Sunday, January 09, 2011

Cycle of Effective Online Personal Learning

Over my years as a teacher, and as an educator that spends a lot of time looking at technology, I have continually tried to come up with a simple model of how students should use the Internet to help themselves learn through researching. I guess the current model I have ended up with will work for anyone, not just students. In putting this together I have tried to reflect each of the steps in the learning/research process, included traits of information literacy, considered the effects of social networking, and mixed in the power of the read/write process.

I feel the need to document this model and try to find a model that outlines the process of learning from online sources because the Internet is a dynamic system where new information is being created at a rate never seen before in history and existing content continues to change and mature. This rapid proliferation of free information is lowering the value of factual information and is putting more of a priority on the speed at which one can access reliable information and then use it by connecting information with other knowledge to solve authentic problems. Most of the time people undergo this process on their own, and many students enter the process with little instruction or modeling. Finding appropriate sources initially, keeping track of ongoing changes, and being able to quickly retrieve vetted information when needed are the components that build the cycle of effective online research. The tools that enable online research are search engines, content, social bookmarks/networks, and RSS aggregators. The digram graphically demonstrates this process.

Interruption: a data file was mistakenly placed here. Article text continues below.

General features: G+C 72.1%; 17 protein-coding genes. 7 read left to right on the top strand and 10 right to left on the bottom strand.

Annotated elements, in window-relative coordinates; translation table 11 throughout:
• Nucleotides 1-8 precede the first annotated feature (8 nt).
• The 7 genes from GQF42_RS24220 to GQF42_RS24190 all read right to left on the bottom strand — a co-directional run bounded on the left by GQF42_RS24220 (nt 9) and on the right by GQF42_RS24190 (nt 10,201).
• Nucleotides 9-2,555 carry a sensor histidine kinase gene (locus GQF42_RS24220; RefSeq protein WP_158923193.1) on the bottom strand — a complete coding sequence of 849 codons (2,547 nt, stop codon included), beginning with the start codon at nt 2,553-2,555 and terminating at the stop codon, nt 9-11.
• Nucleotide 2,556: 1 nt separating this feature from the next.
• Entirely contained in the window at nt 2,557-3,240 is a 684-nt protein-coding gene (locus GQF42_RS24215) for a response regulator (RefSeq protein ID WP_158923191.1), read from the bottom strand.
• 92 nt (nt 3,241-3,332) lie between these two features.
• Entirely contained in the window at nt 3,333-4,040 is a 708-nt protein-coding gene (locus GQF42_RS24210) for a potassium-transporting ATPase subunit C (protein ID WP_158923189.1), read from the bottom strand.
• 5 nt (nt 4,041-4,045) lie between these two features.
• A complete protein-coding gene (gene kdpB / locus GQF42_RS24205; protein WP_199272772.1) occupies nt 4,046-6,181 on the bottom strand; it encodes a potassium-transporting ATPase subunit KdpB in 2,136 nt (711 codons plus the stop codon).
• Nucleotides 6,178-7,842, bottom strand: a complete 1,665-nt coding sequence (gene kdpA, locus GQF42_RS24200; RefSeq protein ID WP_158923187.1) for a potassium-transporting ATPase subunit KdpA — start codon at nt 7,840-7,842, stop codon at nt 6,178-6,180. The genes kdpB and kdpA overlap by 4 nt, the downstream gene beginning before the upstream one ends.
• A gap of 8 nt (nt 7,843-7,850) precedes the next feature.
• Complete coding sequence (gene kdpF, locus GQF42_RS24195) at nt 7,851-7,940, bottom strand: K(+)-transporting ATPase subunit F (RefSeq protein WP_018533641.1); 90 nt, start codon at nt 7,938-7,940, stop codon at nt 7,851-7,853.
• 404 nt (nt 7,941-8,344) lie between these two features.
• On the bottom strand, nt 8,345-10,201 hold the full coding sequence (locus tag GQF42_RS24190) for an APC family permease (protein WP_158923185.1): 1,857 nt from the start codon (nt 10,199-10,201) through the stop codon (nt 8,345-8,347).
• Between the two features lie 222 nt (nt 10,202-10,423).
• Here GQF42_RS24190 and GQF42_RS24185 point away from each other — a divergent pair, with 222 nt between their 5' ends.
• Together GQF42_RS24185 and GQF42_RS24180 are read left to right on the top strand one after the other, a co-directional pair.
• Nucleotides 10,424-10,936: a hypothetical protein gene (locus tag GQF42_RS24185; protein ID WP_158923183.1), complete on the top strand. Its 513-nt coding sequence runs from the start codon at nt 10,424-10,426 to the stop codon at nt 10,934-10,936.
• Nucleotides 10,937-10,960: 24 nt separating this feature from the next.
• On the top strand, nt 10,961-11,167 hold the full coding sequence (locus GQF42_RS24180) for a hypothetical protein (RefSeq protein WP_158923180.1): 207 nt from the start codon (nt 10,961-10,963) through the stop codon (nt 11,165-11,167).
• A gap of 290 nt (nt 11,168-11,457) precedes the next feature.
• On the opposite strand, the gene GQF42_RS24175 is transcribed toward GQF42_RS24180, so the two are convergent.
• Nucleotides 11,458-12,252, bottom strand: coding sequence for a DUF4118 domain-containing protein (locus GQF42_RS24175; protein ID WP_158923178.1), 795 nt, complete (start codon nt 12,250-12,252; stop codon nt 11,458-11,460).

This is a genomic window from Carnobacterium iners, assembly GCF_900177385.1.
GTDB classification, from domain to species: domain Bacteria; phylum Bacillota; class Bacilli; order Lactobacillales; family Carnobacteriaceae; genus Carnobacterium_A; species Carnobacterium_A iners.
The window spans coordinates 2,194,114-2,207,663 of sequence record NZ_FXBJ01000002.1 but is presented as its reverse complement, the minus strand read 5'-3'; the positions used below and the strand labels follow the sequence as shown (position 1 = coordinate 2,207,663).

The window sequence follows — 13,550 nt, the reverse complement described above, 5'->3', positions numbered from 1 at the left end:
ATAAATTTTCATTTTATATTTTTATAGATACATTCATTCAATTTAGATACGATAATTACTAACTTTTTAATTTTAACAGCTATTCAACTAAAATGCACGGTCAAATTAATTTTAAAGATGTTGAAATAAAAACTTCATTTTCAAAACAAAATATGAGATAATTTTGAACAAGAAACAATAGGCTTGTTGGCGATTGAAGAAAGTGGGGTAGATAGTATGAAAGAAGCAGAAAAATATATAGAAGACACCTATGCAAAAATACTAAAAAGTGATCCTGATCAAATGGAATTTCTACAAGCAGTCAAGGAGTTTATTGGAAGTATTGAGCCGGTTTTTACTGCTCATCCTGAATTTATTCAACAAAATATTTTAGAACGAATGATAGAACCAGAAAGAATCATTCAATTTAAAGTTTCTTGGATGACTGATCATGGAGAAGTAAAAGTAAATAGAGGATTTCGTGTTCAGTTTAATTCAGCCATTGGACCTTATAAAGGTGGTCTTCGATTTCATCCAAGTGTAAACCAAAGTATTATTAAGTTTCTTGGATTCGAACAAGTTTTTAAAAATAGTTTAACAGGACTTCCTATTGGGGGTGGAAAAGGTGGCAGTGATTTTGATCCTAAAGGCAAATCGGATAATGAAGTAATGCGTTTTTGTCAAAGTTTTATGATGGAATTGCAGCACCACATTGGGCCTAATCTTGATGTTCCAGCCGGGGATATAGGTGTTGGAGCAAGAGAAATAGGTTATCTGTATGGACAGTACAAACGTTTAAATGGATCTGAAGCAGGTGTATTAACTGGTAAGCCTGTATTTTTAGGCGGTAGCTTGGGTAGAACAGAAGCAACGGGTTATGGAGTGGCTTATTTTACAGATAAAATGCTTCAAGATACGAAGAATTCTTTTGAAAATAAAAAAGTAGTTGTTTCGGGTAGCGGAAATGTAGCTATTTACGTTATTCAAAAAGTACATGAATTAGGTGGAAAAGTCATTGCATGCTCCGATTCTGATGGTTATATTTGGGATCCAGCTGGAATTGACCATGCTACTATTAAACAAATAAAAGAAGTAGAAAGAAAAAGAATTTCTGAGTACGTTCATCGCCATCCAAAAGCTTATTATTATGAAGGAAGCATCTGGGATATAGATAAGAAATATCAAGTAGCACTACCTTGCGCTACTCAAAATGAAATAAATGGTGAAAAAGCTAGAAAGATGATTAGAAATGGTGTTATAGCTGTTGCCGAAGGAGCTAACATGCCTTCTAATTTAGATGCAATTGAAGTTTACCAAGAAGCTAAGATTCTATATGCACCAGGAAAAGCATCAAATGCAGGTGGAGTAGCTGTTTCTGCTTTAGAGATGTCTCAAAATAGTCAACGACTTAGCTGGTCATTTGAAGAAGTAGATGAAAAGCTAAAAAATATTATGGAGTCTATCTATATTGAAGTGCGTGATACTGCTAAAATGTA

I doubt this is the final iteration of this model, but I am pretty happy with Version 1. I am open to ideas or suggestions for making it better.